Doctors Sylvia and Milton Gearing have been serving the Dallas-Fort Worth area since 1985 with compassion and professionalism.
The Gearings implement the latest in psychological research to stay at the cutting edge of their field and bring the most effective and life changing techniques to their clients.
Their methods and strategies have been sharpened over the years, and are now built upon Gearing Up’s Three Gears of Change.
Anna Nicole Smith - Feb 17, 2007
Anna Nicole Smith: Addictions or Bad Habits?
February 17, 2007
Dr. Sylvia Gearing, CBS 11 News
The recent death of media personality, Anna Nicole Smith, has reminded many Americans of the dangers of addiction. But many of us are asking when does a bad habit become an addiction. Here to tell us more is CBS 11 News Contributing Psychologist, Dr. Sylvia Gearing.
Q: First of all, why has this story about Anna Nicole Smith held such fascination for so many Americans?
Dr. Sylvia: Anna Nicole Smith embodied a life of extremes. Her exhibitionism, her physical appearance, her private life, and her public behavior were all created to "feed" the media frenzy she craved. Like many people, she preferred to live her life in the fast lane and lacked insight into her motivations, her effect on others and her dangerous lifestyle. Her catastrophic losses evoked our sympathy while her irresponsible love life elicited our confusion. In the end, she possessed a characteristic everyone could identify with, because her life and her death were shadowed by sorrow and controversy.
Q: Certainly this story has turned our attention to the huge problem of addiction in this country. What do experts estimate the economic toll is of addictions?
Dr. Sylvia: According to top researchers, the addictions' cost to health and productivity in the U.S. is over $300 billion annually. If the definition of addiction is broadened to include behavioral addictions such as compulsive overeating and gambling, the costs rise considerably from there.
Q: Why can addiction be such a struggle?
Dr. Sylvia: Without a doubt, addiction is a living nightmare. It is an affliction seen at every socioeconomic level, as we see in the case of Anna Nicole Smith. Unchecked, it can relentlessly destroy even the best of lives. Addiction is especially malignant because it can exist in the lives of seemingly normal people, even those in the public eye. Because it is a progressive disease, many people are deeply into their addiction without understanding the severity of their behavior before it is too late.
Q: So addictions can be deeply rooted in the individual before they realize it?
Dr. Sylvia: They absolutely can sneak up on you because of they way the work with the brain. According to neurobiologists, the addictive substance, whether it is a drug, gambling or promiscuity, evokes reactions in the brain's reward system. Because of these powerful brain patterns, what was once an idle flirtation can lead to a deadly end, as we see with many celebrities.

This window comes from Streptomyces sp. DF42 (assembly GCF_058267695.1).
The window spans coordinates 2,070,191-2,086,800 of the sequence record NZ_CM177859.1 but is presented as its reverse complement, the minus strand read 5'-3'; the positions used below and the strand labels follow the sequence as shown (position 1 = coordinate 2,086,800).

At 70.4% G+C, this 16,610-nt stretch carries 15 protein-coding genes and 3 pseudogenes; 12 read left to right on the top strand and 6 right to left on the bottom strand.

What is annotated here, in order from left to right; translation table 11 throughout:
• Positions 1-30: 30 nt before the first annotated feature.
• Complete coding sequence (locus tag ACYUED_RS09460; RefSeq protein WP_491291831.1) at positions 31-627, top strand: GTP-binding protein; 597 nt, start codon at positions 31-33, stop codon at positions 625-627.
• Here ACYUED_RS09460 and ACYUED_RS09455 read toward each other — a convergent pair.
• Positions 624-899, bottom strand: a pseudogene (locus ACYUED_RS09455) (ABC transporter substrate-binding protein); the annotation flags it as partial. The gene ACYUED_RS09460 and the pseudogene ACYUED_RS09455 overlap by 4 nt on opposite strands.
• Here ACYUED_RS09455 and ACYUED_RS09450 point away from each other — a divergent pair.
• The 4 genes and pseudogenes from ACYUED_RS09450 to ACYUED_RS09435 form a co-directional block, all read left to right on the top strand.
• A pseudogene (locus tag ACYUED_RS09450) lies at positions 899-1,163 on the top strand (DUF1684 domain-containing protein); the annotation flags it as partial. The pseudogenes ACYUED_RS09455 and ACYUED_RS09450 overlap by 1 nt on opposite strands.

Q: Are most addictions highly genetic or are there other equally powerful factors?
Dr. Sylvia: While there is a genetic basis for most addictions, there are usually other vital factors that push people into addiction such as stress, personality, temperament, mood disorders, etc. For example, an important study published in 2004 reported that while genes are linked to alcoholism, many alcoholics also have a pronounced tendency to develop anxiety. Up to 70% of alcoholics are reported to suffer from anxiety and depression, according to this study in the Journal of Neuroscience.
Q: What are the differences between a bad habit and an addiction?
Dr. Sylvia: They are intrinsically different behavioral patterns, but a bad habit, with enough stress, can become an addiction. In other words, one can be a precursor of the other.
- Often irregular indulgence
- Some Awareness of Bad Habit
- Can Stop if Required
- Habit is not Harmful
- Compulsive Behavior, Difficult to Stop
- In Denial of Addiction
- While Pleasure Oriented, Seeking Escape, Bliss or Euphoria
- Rush of Addiction
- Over Time, Requires More of Addictive Agent to Reach High
Q: Any final advice for our viewers if they are worried about addiction in a loved one?
Dr. Sylvia: Make sure you do not become an enabler of an addict through your own denial. Positive illusions are helpful in creating and maintaining a loving marriage but when taken too far, they can insulate us from recognizing a dangerous pattern. If you see the signs of addiction in a loved one, get them help with a psychologist who can diagnose the addiction and the other psychological factors that accompany addiction. With proper help, support and time, a good outcome is possible.